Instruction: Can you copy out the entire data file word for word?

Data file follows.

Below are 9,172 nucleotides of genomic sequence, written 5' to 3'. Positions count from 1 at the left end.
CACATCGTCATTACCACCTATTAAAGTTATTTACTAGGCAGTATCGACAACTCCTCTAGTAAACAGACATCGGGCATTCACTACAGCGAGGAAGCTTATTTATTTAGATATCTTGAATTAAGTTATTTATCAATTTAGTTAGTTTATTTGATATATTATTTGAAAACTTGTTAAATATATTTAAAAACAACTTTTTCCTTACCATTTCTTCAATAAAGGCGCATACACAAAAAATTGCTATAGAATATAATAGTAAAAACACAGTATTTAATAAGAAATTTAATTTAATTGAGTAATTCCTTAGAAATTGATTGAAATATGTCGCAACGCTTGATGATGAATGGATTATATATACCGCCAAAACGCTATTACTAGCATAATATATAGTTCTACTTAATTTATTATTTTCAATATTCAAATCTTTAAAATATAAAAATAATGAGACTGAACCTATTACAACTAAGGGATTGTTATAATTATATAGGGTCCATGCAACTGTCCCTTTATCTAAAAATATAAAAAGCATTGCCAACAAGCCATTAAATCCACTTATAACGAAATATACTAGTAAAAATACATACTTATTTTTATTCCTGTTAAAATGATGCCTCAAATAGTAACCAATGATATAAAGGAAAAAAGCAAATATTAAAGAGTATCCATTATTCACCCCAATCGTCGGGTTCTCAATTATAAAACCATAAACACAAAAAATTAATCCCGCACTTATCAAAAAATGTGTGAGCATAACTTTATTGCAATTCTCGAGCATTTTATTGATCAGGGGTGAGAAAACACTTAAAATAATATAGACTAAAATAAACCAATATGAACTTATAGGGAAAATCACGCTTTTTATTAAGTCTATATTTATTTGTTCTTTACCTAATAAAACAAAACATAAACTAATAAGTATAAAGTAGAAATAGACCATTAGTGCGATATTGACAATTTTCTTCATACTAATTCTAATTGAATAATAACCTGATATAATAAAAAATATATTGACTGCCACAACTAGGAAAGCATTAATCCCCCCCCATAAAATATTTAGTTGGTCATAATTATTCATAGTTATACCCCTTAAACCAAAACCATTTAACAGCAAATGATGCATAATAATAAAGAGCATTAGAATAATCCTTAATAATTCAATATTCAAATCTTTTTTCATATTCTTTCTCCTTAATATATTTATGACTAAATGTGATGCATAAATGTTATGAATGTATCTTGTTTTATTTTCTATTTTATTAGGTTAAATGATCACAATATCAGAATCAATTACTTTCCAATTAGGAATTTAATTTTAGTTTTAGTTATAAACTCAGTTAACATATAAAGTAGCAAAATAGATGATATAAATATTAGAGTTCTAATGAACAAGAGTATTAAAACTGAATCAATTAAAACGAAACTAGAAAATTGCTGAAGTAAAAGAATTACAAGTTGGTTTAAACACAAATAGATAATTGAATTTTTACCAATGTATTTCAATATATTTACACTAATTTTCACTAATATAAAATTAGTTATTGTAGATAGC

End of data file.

Below are 9,172 nucleotides of genomic sequence, written 5' to 3'. Positions count from 1 at the left end.
CACATCGTCATTACCACCTATTAAAGTTATTTACTAGGCAGTATCGACAACTCCTCTAGTAAACAGACATCGGGCATTCACTACAGCGAGGAAGCTTATTTATTTAGATATCTTGAATTAAGTTATTTATCAATTTAGTTAGTTTATTTGATATATTATTTGAAAACTTGTTAAATATATTTAAAAACAACTTTTTCCTTACCATTTCTTCAATAAAGGCGCATACACAAAAAATTGCTATAGAATATAATAGTAAAAACACAGTATTTAATAAGAAATTTAATTTAATTGAGTAATTCCTTAGAAATTGATTGAAATATGTCGCAACGCTTGATGATGAATGGATTATATATACCGCCAAAACGCTATTACTAGCATAATATATAGTTCTACTTAATTTATTATTTTCAATATTCAAATCTTTAAAATATAAAAATAATGAGACTGAACCTATTACAACTAAGGGATTGTTATAATTATATAGGGTCCATGCAACTGTCCCTTTATCTAAAAATATAAAAAGCATTGCCAACAAGCCATTAAATCCACTTATAACGAAATATACTAGTAAAAATACATACTTATTTTTATTCCTGTTAAAATGATGCCTCAAATAGTAACCAATGATATAAAGGAAAAAAGCAAATATTAAAGAGTATCCATTATTCACCCCAATCGTCGGGTTCTCAATTATAAAACCATAAACACAAAAAATTAATCCCGCACTTATCAAAAAATGTGTGAGCATAACTTTATTGCAATTCTCGAGCATTTTATTGATCAGGGGTGAGAAAACACTTAAAATAATATAGACTAAAATAAACCAATATGAACTTATAGGGAAAATCACGCTTTTTATTAAGTCTATATTTATTTGTTCTTTACCTAATAAAACAAAACATAAACTAATAAGTATAAAGTAGAAATAGACCATTAGTGCGATATTGACAATTTTCTTCATACTAATTCTAATTGAATAATAACCTGATATAATAAAAAATATATTGACTGCCACAACTAGGAAAGCATTAATCCCCCCCCATAAAATATTTAGTTGGTCATAATTATTCATAGTTATACCCCTTAAACCAAAACCATTTAACAGCAAATGATGCATAATAATAAAGAGCATTAGAATAATCCTTAATAATTCAATATTCAAATCTTTTTTCATATTCTTTCTCCTTAATATATTTATGACTAAATGTGATGCATAAATGTTATGAATGTATCTTGTTTTATTTTCTATTTTATTAGGTTAAATGATCACAATATCAGAATCAATTACTTTCCAATTAGGAATTTAATTTTAGTTTTAGTTATAAACTCAGTTAACATATAAAGTAGCAAAATAGATGATATAAATATTAGAGTTCTAATGAACAAGAGTATTAAAACTGAATCAATTAAAACGAAACTAGAAAATTGCTGAAGTAAAAGAATTACAAGTTGGTTTAAACACAAATAGATAATTGAATTTTTACCAATGTATTTCAATATATTTACACTAATTTTCACTAATATAAAATTAGTTATTGTAGATAGC